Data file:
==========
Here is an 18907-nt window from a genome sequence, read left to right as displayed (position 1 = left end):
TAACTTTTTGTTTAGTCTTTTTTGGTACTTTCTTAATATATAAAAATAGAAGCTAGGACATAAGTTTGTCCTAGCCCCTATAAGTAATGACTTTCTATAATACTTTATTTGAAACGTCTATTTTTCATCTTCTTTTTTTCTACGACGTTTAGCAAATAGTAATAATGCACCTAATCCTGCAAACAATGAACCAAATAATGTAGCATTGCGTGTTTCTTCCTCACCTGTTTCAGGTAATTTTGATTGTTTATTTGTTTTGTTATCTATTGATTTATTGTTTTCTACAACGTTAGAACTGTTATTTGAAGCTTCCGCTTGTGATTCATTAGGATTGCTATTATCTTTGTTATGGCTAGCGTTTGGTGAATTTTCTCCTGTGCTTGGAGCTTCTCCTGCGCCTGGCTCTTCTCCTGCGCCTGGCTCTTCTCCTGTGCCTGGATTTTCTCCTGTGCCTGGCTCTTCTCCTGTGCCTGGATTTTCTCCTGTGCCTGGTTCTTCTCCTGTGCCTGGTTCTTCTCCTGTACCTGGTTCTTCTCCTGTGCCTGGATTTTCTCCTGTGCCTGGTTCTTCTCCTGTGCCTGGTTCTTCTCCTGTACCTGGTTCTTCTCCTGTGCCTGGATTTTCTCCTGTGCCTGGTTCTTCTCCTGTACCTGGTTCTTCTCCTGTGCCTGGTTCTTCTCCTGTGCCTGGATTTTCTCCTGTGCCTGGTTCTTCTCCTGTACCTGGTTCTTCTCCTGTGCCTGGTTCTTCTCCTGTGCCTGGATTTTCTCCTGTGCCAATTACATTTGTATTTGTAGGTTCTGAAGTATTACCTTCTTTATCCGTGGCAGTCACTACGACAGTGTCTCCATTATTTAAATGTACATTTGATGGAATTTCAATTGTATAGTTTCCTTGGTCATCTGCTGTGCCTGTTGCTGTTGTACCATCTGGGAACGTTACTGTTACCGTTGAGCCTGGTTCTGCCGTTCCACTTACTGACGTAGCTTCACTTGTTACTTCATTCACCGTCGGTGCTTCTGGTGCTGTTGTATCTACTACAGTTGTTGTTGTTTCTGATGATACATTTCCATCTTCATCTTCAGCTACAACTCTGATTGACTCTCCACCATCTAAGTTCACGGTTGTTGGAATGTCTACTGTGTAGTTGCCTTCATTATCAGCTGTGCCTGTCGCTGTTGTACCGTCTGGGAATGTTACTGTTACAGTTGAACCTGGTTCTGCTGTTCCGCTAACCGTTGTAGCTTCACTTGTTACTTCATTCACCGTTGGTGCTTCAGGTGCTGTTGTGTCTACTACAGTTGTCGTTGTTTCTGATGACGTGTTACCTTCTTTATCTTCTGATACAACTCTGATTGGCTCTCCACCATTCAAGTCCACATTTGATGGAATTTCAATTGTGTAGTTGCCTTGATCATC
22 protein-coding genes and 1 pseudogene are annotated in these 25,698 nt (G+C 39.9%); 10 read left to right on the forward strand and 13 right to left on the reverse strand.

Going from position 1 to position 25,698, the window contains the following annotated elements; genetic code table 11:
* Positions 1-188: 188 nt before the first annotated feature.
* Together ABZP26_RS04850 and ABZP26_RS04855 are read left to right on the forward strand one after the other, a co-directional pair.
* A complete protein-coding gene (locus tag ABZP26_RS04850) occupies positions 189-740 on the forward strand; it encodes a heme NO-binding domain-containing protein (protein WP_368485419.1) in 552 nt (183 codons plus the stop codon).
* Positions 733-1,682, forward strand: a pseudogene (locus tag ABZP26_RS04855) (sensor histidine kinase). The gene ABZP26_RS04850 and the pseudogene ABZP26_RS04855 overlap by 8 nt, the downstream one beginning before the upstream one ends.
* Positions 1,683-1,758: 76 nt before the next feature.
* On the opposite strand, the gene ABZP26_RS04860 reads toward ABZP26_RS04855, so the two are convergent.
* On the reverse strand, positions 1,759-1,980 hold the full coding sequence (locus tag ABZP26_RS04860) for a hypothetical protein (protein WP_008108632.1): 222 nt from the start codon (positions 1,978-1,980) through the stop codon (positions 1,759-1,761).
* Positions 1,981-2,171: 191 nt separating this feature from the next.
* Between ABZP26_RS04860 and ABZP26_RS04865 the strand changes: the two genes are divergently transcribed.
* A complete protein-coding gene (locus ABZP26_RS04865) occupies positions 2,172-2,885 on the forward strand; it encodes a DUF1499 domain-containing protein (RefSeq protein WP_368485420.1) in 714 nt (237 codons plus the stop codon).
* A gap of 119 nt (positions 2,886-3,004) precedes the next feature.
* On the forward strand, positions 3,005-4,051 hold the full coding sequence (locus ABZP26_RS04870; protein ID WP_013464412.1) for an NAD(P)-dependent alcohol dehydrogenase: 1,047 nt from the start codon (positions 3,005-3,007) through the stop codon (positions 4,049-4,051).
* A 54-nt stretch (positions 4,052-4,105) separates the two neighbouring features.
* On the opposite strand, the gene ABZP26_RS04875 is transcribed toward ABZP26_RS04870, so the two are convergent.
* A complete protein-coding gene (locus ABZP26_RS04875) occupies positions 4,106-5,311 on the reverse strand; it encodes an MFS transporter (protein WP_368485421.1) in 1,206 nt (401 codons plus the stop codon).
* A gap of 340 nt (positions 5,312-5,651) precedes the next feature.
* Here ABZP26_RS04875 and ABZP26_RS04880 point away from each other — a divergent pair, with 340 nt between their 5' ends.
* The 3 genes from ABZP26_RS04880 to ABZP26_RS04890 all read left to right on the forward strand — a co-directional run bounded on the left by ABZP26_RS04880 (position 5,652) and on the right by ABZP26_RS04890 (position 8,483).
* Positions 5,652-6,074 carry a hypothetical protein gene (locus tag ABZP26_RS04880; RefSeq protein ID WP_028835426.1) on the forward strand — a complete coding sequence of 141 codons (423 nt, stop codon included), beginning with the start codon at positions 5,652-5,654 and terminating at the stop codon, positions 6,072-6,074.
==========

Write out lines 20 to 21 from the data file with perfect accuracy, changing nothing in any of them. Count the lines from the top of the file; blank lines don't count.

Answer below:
* A gap of 340 nt (positions 5,312-5,651) precedes the next feature.
* Here ABZP26_RS04875 and ABZP26_RS04880 point away from each other — a divergent pair, with 340 nt between their 5' ends.